‘No Swim” advisory issued for North Lido Beach

Next testing results expected on Friday, July 30

This is a view of Lido Beach on July 28. Image taken from a Sarasota County Government video

The amount of enterococcus bacteria found during water quality testing on Monday, July 26, was outside acceptable limits at North Lido Beach, the Florida Department of Health in Sarasota County (DOH-Sarasota) has reported.

The beach remains open, but wading, swimming and water recreation are not recommended as long as an advisory remains in place, a news release stresses.

No one should eat shellfish, such as crabs and shrimp, collected in the immediate area of any beach with a no-swim advisory in place, the report emphasizes, the release also points out. “Finfish caught live and healthy can be eaten if they have been filleted,” it says.

“Some bacteria are naturally present in the environment. However, the Environmental Protection Agency (EPA) has found a link between health and water quality,” the release adds. “Signage advising the public not to swim or engage in water recreation will stay in place until follow-up water testing results meet the EPA’s recreational water quality standard.”

The Florida Department of Health in Sarasota County expects to have the next round of test results available on Friday, July 30, the release says.

No sewage spills have been reported within 1 mile of the posted beach in the past two weeks, the release notes.

“The rapid response team from Sarasota County has determined the cause of the elevated bacteria levels is likely due to natural sources,” the release continues. “The team observed a wrack line of decaying algae and numerous dead and decaying fish” associated with the red tide bloom in the Gulf of Mexico. The debris was observed among the rocks and along the shoreline, the release adds. “Wrack lines, which provide food for shorebirds and wildlife, act as natural bacteria reservoirs.” (See the related article in this issue.)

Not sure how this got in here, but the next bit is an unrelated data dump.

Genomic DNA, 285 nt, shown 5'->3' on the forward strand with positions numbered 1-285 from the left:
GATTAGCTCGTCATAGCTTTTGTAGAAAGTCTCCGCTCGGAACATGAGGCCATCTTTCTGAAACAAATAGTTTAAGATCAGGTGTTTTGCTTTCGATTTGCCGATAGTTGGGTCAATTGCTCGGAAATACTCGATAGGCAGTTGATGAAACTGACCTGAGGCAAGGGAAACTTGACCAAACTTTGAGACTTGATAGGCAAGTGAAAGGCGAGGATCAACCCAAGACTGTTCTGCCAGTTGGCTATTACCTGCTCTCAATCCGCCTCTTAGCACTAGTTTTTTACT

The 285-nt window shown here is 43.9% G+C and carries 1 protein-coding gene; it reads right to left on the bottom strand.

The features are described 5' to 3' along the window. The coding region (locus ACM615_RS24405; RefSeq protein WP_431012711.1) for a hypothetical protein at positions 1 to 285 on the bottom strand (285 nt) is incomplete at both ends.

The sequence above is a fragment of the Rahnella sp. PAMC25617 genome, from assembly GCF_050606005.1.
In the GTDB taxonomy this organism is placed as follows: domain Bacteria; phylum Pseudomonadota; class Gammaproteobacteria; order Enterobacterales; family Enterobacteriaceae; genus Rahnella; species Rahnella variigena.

Additionally, the release explains, recent rainfall in the area, which washed accumulated pollutants — including bacteria from birds, pet feces and wildlife — into local waters may be a contributing factor.

Tom Higginbotham. Photo from LinkedIn

DOH-Sarasota Environmental Administrator Tom Higginbotham emphasizes that the Florida Healthy Beaches program protects beach goers when conditions are unsuitable for swimming. “We do this by testing beach water and providing up-to-date explanations of the results.”

“When these bacteria are found at high levels in recreational waters, there is a risk that some people may become ill,” Higginbotham added. People — especially those who are very young or elderly, and those who have weak immune systems or persons who swallow water while swimming — can get stomach or intestinal illnesses, he noted in the release. “If water comes into contact with a cut or sore, people can get infections or rashes,” Higginbotham also pointed out.

Testing has revealed bacteria levels within acceptable limits at the following area beaches: Longboat Key Beach, South Lido Park Beach, Lido Casino Beach, Brohard Beach, Siesta Key Beach, Nokomis Beach, Bird Key Park Beach, Caspersen Beach, Venice Fishing Pier Beach, Venice Beach, Turtle Beach, Blind Pass, Manasota Key Beach, Service Club Beach, and North Jetty Beach.

More information is available about beach conditions from a variety of sources, the release notes:

  • Visit https://ourgulfenvironment.net and click on “water monitoring” and then “bacterial testing” to check beach water testing results of area Gulf beaches.
  • Call 941-BEACHES (941-232-2437) or visit http://www.visitbeaches.org. Click on the same link to the mobile-friendly version of the beach conditions report.
  • The National Oceanic and Atmospheric Administration (NOAA) provides a Gulf of Mexico harmful algal bloom (HAB) forecast, which is being updated twice weekly while the bloom persists. That can be found at https://tidesandcurrents.noaa.gov/hab/gomx.html.